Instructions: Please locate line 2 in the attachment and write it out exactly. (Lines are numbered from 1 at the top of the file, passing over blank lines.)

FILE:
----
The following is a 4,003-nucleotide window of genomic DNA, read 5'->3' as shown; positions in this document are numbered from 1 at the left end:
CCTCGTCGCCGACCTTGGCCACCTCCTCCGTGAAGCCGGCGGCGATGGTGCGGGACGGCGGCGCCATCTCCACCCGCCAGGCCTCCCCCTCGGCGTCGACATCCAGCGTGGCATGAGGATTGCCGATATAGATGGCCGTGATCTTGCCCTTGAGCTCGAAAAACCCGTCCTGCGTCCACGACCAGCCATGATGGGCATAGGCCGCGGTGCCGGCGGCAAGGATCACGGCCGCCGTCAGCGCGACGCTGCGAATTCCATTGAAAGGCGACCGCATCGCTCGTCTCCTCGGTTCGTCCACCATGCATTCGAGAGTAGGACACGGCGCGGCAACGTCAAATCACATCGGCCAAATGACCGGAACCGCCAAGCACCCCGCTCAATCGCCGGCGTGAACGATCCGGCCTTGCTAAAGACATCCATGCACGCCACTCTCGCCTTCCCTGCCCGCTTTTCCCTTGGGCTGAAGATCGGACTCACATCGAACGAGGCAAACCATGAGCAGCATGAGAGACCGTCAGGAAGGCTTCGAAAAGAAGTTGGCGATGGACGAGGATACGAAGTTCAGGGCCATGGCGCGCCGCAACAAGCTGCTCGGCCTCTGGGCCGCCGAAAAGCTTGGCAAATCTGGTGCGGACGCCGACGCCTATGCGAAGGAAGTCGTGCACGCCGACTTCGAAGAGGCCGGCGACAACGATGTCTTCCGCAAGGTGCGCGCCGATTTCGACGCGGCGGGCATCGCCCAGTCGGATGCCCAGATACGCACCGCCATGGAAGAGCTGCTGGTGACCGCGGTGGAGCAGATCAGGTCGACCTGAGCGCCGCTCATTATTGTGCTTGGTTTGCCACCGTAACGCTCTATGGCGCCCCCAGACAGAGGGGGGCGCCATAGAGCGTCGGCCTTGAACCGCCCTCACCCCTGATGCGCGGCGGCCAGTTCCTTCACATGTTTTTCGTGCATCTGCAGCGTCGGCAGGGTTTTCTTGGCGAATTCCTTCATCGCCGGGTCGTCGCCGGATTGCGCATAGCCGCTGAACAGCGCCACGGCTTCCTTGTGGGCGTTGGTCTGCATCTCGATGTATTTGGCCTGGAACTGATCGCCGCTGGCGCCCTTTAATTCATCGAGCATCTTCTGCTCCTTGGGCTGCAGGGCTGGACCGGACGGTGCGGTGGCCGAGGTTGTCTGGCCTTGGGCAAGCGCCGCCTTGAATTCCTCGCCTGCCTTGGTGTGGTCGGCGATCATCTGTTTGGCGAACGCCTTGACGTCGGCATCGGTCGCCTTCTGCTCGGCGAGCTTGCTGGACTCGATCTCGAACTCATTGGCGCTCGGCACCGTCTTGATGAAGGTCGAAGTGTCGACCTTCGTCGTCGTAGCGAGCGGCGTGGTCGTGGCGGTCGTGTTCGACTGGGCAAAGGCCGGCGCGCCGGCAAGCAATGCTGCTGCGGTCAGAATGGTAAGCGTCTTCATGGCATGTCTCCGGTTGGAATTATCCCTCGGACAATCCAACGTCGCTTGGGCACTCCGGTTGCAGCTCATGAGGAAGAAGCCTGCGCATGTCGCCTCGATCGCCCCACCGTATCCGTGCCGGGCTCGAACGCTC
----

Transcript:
CCTCGTCGCCGACCTTGGCCACCTCCTCCGTGAAGCCGGCGGCGATGGTGCGGGACGGCGGCGCCATCTCCACCCGCCAGGCCTCCCCCTCGGCGTCGACATCCAGCGTGGCATGAGGATTGCCGATATAGATGGCCGTGATCTTGCCCTTGAGCTCGAAAAACCCGTCCTGCGTCCACGACCAGCCATGATGGGCATAGGCCGCGGTGCCGGCGGCAAGGATCACGGCCGCCGTCAGCGCGACGCTGCGAATTCCATTGAAAGGCGACCGCATCGCTCGTCTCCTCGGTTCGTCCACCATGCATTCGAGAGTAGGACACGGCGCGGCAACGTCAAATCACATCGGCCAAATGACCGGAACCGCCAAGCACCCCGCTCAATCGCCGGCGTGAACGATCCGGCCTTGCTAAAGACATCCATGCACGCCACTCTCGCCTTCCCTGCCCGCTTTTCCCTTGGGCTGAAGATCGGACTCACATCGAACGAGGCAAACCATGAGCAGCATGAGAGACCGTCAGGAAGGCTTCGAAAAGAAGTTGGCGATGGACGAGGATACGAAGTTCAGGGCCATGGCGCGCCGCAACAAGCTGCTCGGCCTCTGGGCCGCCGAAAAGCTTGGCAAATCTGGTGCGGACGCCGACGCCTATGCGAAGGAAGTCGTGCACGCCGACTTCGAAGAGGCCGGCGACAACGATGTCTTCCGCAAGGTGCGCGCCGATTTCGACGCGGCGGGCATCGCCCAGTCGGATGCCCAGATACGCACCGCCATGGAAGAGCTGCTGGTGACCGCGGTGGAGCAGATCAGGTCGACCTGAGCGCCGCTCATTATTGTGCTTGGTTTGCCACCGTAACGCTCTATGGCGCCCCCAGACAGAGGGGGGCGCCATAGAGCGTCGGCCTTGAACCGCCCTCACCCCTGATGCGCGGCGGCCAGTTCCTTCACATGTTTTTCGTGCATCTGCAGCGTCGGCAGGGTTTTCTTGGCGAATTCCTTCATCGCCGGGTCGTCGCCGGATTGCGCATAGCCGCTGAACAGCGCCACGGCTTCCTTGTGGGCGTTGGTCTGCATCTCGATGTATTTGGCCTGGAACTGATCGCCGCTGGCGCCCTTTAATTCATCGAGCATCTTCTGCTCCTTGGGCTGCAGGGCTGGACCGGACGGTGCGGTGGCCGAGGTTGTCTGGCCTTGGGCAAGCGCCGCCTTGAATTCCTCGCCTGCCTTGGTGTGGTCGGCGATCATCTGTTTGGCGAACGCCTTGACGTCGGCATCGGTCGCCTTCTGCTCGGCGAGCTTGCTGGACTCGATCTCGAACTCATTGGCGCTCGGCACCGTCTTGATGAAGGTCGAAGTGTCGACCTTCGTCGTCGTAGCGAGCGGCGTGGTCGTGGCGGTCGTGTTCGACTGGGCAAAGGCCGGCGCGCCGGCAAGCAATGCTGCTGCGGTCAGAATGGTAAGCGTCTTCATGGCATGTCTCCGGTTGGAATTATCCCTCGGACAATCCAACGTCGCTTGGGCACTCCGGTTGCAGCTCATGAGGAAGAAGCCTGCGCATGTCGCCTCGATCGCCCCACCGTATCCGTGCCGGGCTCGAACGCTC